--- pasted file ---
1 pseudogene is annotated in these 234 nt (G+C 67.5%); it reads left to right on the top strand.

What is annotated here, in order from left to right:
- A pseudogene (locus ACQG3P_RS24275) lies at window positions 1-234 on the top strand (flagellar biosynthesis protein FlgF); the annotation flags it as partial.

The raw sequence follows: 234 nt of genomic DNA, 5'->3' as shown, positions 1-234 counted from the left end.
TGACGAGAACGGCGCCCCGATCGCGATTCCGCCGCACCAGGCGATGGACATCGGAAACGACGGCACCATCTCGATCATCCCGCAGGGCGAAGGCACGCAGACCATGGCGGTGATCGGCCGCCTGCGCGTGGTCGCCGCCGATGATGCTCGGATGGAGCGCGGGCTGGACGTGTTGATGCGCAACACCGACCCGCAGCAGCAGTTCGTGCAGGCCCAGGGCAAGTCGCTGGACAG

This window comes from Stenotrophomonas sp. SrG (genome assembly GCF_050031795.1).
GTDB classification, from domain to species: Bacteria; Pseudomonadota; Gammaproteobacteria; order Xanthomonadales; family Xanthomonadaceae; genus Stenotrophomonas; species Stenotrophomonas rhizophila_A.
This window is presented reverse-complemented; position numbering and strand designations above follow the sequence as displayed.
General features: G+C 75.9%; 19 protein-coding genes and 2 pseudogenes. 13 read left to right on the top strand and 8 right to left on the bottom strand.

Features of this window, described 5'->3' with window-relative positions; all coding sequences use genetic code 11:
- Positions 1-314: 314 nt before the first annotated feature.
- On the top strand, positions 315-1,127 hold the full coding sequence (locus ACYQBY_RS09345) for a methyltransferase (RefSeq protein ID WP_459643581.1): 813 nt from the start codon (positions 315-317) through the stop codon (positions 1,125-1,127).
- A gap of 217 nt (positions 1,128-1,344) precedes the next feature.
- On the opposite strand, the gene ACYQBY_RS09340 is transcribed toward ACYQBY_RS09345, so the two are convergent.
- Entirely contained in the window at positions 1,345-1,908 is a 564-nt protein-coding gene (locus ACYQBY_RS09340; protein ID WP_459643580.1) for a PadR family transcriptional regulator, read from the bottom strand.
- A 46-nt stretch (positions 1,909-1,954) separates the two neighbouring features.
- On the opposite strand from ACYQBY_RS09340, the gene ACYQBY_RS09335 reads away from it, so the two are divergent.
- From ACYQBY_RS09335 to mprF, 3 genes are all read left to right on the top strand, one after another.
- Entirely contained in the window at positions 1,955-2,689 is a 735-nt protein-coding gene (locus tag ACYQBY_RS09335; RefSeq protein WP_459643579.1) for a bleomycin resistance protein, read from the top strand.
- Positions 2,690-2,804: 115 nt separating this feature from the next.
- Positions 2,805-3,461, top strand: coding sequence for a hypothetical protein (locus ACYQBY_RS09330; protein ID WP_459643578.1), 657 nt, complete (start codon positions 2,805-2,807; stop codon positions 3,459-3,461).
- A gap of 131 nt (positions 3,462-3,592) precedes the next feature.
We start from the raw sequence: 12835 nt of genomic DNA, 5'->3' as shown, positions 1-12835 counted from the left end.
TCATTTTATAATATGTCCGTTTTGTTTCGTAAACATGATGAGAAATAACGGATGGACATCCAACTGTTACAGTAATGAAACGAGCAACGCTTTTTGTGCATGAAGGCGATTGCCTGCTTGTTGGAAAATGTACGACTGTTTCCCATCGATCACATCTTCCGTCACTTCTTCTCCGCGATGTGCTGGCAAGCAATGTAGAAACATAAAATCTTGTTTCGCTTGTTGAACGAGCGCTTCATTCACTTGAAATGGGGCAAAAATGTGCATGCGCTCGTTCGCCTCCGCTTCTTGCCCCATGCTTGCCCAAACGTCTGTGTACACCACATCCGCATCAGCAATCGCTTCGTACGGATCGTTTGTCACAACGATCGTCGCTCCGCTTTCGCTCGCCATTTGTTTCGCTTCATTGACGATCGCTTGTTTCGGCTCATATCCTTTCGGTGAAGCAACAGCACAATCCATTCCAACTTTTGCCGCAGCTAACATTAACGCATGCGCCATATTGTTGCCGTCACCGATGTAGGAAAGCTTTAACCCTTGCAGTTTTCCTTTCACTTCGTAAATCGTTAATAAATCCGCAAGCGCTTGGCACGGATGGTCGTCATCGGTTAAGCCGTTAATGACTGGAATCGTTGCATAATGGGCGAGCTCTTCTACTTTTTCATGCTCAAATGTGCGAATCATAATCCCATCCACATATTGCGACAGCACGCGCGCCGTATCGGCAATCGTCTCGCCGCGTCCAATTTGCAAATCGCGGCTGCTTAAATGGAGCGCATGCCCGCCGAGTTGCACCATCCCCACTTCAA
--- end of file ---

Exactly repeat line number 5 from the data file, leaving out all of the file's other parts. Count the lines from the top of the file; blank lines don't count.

TGACGAGAACGGCGCCCCGATCGCGATTCCGCCGCACCAGGCGATGGACATCGGAAACGACGGCACCATCTCGATCATCCCGCAGGGCGAAGGCACGCAGACCATGGCGGTGATCGGCCGCCTGCGCGTGGTCGCCGCCGATGATGCTCGGATGGAGCGCGGGCTGGACGTGTTGATGCGCAACACCGACCCGCAGCAGCAGTTCGTGCAGGCCCAGGGCAAGTCGCTGGACAG